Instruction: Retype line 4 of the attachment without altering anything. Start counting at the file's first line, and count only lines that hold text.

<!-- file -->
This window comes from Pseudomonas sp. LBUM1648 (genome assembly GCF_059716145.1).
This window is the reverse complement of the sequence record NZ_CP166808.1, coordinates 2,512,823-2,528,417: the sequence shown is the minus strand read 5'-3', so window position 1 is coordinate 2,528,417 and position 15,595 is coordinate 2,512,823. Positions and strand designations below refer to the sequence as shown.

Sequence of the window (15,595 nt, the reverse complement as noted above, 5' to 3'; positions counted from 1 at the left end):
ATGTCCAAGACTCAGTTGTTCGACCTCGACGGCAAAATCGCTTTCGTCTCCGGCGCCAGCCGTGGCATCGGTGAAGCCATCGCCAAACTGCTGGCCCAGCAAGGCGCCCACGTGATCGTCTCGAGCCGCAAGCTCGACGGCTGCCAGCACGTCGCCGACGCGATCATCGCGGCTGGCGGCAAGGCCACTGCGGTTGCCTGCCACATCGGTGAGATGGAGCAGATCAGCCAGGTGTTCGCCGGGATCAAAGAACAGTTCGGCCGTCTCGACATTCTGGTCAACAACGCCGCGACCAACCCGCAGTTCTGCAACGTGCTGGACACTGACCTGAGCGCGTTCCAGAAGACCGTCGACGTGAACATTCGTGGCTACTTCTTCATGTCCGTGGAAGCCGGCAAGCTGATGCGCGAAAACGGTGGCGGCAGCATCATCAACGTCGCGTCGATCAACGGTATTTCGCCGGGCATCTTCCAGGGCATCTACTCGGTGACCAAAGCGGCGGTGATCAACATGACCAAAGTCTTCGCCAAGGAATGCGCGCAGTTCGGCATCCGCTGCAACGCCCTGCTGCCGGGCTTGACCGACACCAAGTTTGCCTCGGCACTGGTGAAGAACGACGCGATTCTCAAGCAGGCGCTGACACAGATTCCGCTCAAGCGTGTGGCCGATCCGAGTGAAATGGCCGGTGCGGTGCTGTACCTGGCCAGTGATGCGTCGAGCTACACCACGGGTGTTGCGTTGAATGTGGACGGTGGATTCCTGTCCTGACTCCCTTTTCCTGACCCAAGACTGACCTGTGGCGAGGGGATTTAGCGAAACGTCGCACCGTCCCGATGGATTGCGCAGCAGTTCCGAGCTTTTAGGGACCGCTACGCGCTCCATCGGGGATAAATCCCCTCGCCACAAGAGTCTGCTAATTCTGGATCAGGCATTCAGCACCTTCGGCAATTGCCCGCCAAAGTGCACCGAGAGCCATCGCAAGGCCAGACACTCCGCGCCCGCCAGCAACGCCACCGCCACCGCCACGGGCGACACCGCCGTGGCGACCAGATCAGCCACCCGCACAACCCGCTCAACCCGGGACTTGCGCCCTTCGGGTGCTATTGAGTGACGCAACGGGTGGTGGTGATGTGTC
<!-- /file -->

ATGTCCAAGACTCAGTTGTTCGACCTCGACGGCAAAATCGCTTTCGTCTCCGGCGCCAGCCGTGGCATCGGTGAAGCCATCGCCAAACTGCTGGCCCAGCAAGGCGCCCACGTGATCGTCTCGAGCCGCAAGCTCGACGGCTGCCAGCACGTCGCCGACGCGATCATCGCGGCTGGCGGCAAGGCCACTGCGGTTGCCTGCCACATCGGTGAGATGGAGCAGATCAGCCAGGTGTTCGCCGGGATCAAAGAACAGTTCGGCCGTCTCGACATTCTGGTCAACAACGCCGCGACCAACCCGCAGTTCTGCAACGTGCTGGACACTGACCTGAGCGCGTTCCAGAAGACCGTCGACGTGAACATTCGTGGCTACTTCTTCATGTCCGTGGAAGCCGGCAAGCTGATGCGCGAAAACGGTGGCGGCAGCATCATCAACGTCGCGTCGATCAACGGTATTTCGCCGGGCATCTTCCAGGGCATCTACTCGGTGACCAAAGCGGCGGTGATCAACATGACCAAAGTCTTCGCCAAGGAATGCGCGCAGTTCGGCATCCGCTGCAACGCCCTGCTGCCGGGCTTGACCGACACCAAGTTTGCCTCGGCACTGGTGAAGAACGACGCGATTCTCAAGCAGGCGCTGACACAGATTCCGCTCAAGCGTGTGGCCGATCCGAGTGAAATGGCCGGTGCGGTGCTGTACCTGGCCAGTGATGCGTCGAGCTACACCACGGGTGTTGCGTTGAATGTGGACGGTGGATTCCTGTCCTGACTCCCTTTTCCTGACCCAAGACTGACCTGTGGCGAGGGGATTTAGCGAAACGTCGCACCGTCCCGATGGATTGCGCAGCAGTTCCGAGCTTTTAGGGACCGCTACGCGCTCCATCGGGGATAAATCCCCTCGCCACAAGAGTCTGCTAATTCTGGATCAGGCATTCAGCACCTTCGGCAATTGCCCGCCAAAGTGCACCGAGAGCCATCGCAAGGCCAGACACTCCGCGCCCGCCAGCAACGCCACCGCCACCGCCACGGGCGACACCGCCGTGGCGACCAGATCAGCCACCCGCACAACCCGCTCAACCCGGGACTTGCGCCCTTCGGGTGCTATTGAGTGACGCAACGGGTGGTGGTGATGTGTC